BYD, the electric vehicle maker which plans to import the Atto 3 to Australia from mid-July, is said to have a small problem: it has an order book of 400,000 orders.
It’s one of those nice problems to have, no doubt. Interest in its range of electric vehicles is at an all-time high in China: it is currently taking almost 100,000 orders per month and in February announced an 800% increase in orders over the previous year.
In addition to battery electric cars (BEVs), BYD also manufactures lithium-ion batteries, as well as photovoltaic products, smartphones and plug-in hybrid vehicles (PHEVs).
The accumulated backlog was reported by Chinese media site Cailian (via CNEVpost), reporting on the company’s recent investor meeting, saying the EV maker expects to sell 1.5 million vehicles in 2022, and if the supply chain improves, selling 2 million vehicles is possible.
In an annual report released via the Hong Kong Stock Exchange on Tuesday, the company noted that the release of four new PHEVs and its marine-themed BEVs had been met with huge demand.
In the case of battery electric vehicles, it is notably the Dolphin electric tailgate which should be released in Australia later in 2022 after the Atto 3 (a rebadged Yuan Plus designed for the local market), which has proven its worth. .
Its flagship Han has also broken many records for the mid-to-large sedan segment, and it expects to sell 30,000 units in March, the company said.
“In the area of plug-in hybrid vehicles…orders have exploded (and) demand has exceeded supply,” the company said in its latest Annual Report. “Delivery units are increasing month on month, while cumulative undelivered orders continue to hit new highs.”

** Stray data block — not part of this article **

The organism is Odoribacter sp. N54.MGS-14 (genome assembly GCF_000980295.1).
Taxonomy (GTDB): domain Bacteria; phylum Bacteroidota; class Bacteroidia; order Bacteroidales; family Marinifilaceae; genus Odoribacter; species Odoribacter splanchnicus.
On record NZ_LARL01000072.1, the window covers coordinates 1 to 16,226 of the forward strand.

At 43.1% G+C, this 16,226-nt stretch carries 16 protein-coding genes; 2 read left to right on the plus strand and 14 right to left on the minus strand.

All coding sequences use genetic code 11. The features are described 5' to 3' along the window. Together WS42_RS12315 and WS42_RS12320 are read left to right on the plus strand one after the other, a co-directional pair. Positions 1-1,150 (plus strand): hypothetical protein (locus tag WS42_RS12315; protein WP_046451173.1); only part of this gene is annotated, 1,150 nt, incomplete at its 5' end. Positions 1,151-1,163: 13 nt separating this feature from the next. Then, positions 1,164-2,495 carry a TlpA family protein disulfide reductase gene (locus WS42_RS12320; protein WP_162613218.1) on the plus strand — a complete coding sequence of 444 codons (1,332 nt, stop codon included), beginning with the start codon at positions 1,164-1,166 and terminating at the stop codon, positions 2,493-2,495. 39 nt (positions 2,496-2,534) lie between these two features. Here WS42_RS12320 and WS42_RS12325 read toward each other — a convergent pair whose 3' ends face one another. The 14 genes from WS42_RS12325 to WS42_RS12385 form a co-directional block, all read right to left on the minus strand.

Likewise, he claims that his BEV sales have reached new heights and sales volumes continue to increase. Sales of “New Energy Vehicles” (NEVs) (which include BEVs and PHEVs) as reported by CNEVpost show a 752.6% increase in sales in February and suggest a four-month backlog.
Across the global EV market as a whole, a four-month backlog isn’t actually very long: even in the US, Tesla’s wait times are now up to seven months for some model variants, in particular the long range model Y. .
While many automakers are blaming supply chain issues on order books, BYD says the problem is easing in China, as evidenced by the growth of the local auto market – particularly the “growth boom” in the NEV market.
According to BYD, the current upward trend in commodity prices is slowing down, and if the price of lithium carbonate stays the same this year, it will have little impact on new electric vehicle sales.
This is important for Australia which, along with Norway, is one of BYD’s only export markets for its passenger vehicles.
With first deliveries of the Atto 3 due to start in mid-2022, it is understood that a dedicated assembly line for the Australian RHD market will produce some 18,000 vehicles a year. The Driven contacted BYD importer EV Direct to confirm whether the backlog will affect Australian orders, but did not receive a response before publication.
BYD claimed a 17% share of China’s new energy vehicle market in 2021, an increase of 8% from 2020 according to the China Association of Automobile Manufacturers (CAAM).
Bridie Schmidt is Associate Editor for The conduitsister site of Renew the economy. She has been writing about electric vehicles since 2018 and has a keen interest in the role that zero-emission transport must play in sustainability. She has participated in podcasts such as Download This Show with Marc Fennell and Shirtloads of Science with Karl Kruszelnicki and is a co-organizer of the Northern Rivers Electric Vehicle Forum. Bridie also owns a Tesla Model 3 and offers it for rent on evee.com.au.